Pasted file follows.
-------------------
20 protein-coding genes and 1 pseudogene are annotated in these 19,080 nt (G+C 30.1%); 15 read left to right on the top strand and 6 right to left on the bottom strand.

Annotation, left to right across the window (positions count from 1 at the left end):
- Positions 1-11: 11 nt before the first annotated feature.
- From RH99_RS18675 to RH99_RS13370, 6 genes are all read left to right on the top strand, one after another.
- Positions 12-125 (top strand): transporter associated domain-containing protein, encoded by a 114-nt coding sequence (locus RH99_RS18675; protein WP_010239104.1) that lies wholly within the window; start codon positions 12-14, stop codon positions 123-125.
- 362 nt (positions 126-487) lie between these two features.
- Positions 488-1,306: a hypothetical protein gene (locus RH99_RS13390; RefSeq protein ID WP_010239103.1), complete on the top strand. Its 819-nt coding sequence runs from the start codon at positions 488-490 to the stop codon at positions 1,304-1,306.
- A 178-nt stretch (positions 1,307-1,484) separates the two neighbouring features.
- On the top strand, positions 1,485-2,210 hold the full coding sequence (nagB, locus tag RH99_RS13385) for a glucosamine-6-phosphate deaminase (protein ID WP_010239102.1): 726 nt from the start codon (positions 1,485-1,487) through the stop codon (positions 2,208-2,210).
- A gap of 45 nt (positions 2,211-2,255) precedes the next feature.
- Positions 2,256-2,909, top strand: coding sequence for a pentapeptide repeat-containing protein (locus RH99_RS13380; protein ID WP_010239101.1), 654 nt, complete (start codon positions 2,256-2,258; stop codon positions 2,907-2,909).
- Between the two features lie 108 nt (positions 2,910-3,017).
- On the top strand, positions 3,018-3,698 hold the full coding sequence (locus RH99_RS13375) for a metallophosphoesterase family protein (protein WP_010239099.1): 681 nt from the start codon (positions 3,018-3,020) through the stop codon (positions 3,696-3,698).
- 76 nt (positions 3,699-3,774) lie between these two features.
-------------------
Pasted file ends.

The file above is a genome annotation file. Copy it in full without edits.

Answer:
20 protein-coding genes and 1 pseudogene are annotated in these 19,080 nt (G+C 30.1%); 15 read left to right on the top strand and 6 right to left on the bottom strand.

Annotation, left to right across the window (positions count from 1 at the left end):
- Positions 1-11: 11 nt before the first annotated feature.
- From RH99_RS18675 to RH99_RS13370, 6 genes are all read left to right on the top strand, one after another.
- Positions 12-125 (top strand): transporter associated domain-containing protein, encoded by a 114-nt coding sequence (locus RH99_RS18675; protein WP_010239104.1) that lies wholly within the window; start codon positions 12-14, stop codon positions 123-125.
- 362 nt (positions 126-487) lie between these two features.
- Positions 488-1,306: a hypothetical protein gene (locus RH99_RS13390; RefSeq protein ID WP_010239103.1), complete on the top strand. Its 819-nt coding sequence runs from the start codon at positions 488-490 to the stop codon at positions 1,304-1,306.
- A 178-nt stretch (positions 1,307-1,484) separates the two neighbouring features.
- On the top strand, positions 1,485-2,210 hold the full coding sequence (nagB, locus tag RH99_RS13385) for a glucosamine-6-phosphate deaminase (protein ID WP_010239102.1): 726 nt from the start codon (positions 1,485-1,487) through the stop codon (positions 2,208-2,210).
- A gap of 45 nt (positions 2,211-2,255) precedes the next feature.
- Positions 2,256-2,909, top strand: coding sequence for a pentapeptide repeat-containing protein (locus RH99_RS13380; protein ID WP_010239101.1), 654 nt, complete (start codon positions 2,256-2,258; stop codon positions 2,907-2,909).
- Between the two features lie 108 nt (positions 2,910-3,017).
- On the top strand, positions 3,018-3,698 hold the full coding sequence (locus RH99_RS13375) for a metallophosphoesterase family protein (protein WP_010239099.1): 681 nt from the start codon (positions 3,018-3,020) through the stop codon (positions 3,696-3,698).
- 76 nt (positions 3,699-3,774) lie between these two features.